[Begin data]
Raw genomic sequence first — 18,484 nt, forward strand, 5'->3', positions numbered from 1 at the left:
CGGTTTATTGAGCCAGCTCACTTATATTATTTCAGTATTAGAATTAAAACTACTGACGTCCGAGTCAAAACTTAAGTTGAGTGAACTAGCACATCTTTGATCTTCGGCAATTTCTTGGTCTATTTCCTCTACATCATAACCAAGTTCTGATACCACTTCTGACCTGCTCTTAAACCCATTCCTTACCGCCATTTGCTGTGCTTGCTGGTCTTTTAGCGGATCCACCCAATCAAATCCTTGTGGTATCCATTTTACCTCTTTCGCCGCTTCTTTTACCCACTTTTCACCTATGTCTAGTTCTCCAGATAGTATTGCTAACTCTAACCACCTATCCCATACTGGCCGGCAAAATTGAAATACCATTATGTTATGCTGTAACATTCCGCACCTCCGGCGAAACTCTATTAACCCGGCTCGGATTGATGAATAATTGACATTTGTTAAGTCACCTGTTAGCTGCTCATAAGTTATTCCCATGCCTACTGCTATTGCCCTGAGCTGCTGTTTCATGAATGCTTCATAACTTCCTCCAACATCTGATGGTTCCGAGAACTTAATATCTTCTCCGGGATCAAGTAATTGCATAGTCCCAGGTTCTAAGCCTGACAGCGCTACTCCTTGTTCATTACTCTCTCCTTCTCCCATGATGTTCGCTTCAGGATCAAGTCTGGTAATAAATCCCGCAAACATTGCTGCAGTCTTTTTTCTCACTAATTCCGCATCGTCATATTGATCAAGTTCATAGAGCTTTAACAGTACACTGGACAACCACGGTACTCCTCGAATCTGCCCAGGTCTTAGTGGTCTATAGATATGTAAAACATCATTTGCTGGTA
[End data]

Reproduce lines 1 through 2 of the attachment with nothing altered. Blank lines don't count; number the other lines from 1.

Raw genomic sequence first — 18,484 nt, forward strand, 5'->3', positions numbered from 1 at the left:
CGGTTTATTGAGCCAGCTCACTTATATTATTTCAGTATTAGAATTAAAACTACTGACGTCCGAGTCAAAACTTAAGTTGAGTGAACTAGCACATCTTTGATCTTCGGCAATTTCTTGGTCTATTTCCTCTACATCATAACCAAGTTCTGATACCACTTCTGACCTGCTCTTAAACCCATTCCTTACCGCCATTTGCTGTGCTTGCTGGTCTTTTAGCGGATCCACCCAATCAAATCCTTGTGGTATCCATTTTACCTCTTTCGCCGCTTCTTTTACCCACTTTTCACCTATGTCTAGTTCTCCAGATAGTATTGCTAACTCTAACCACCTATCCCATACTGGCCGGCAAAATTGAAATACCATTATGTTATGCTGTAACATTCCGCACCTCCGGCGAAACTCTATTAACCCGGCTCGGATTGATGAATAATTGACATTTGTTAAGTCACCTGTTAGCTGCTCATAAGTTATTCCCATGCCTACTGCTATTGCCCTGAGCTGCTGTTTCATGAATGCTTCATAACTTCCTCCAACATCTGATGGTTCCGAGAACTTAATATCTTCTCCGGGATCAAGTAATTGCATAGTCCCAGGTTCTAAGCCTGACAGCGCTACTCCTTGTTCATTACTCTCTCCTTCTCCCATGATGTTCGCTTCAGGATCAAGTCTGGTAATAAATCCCGCAAACATTGCTGCAGTCTTTTTTCTCACTAATTCCGCATCGTCATATTGATCAAGTTCATAGAGCTTTAACAGTACACTGGACAACCACGGTACTCCTCGAATCTGCCCAGGTCTTAGTGGTCTATAGATATGTAAAACATCATTTGCTGGTA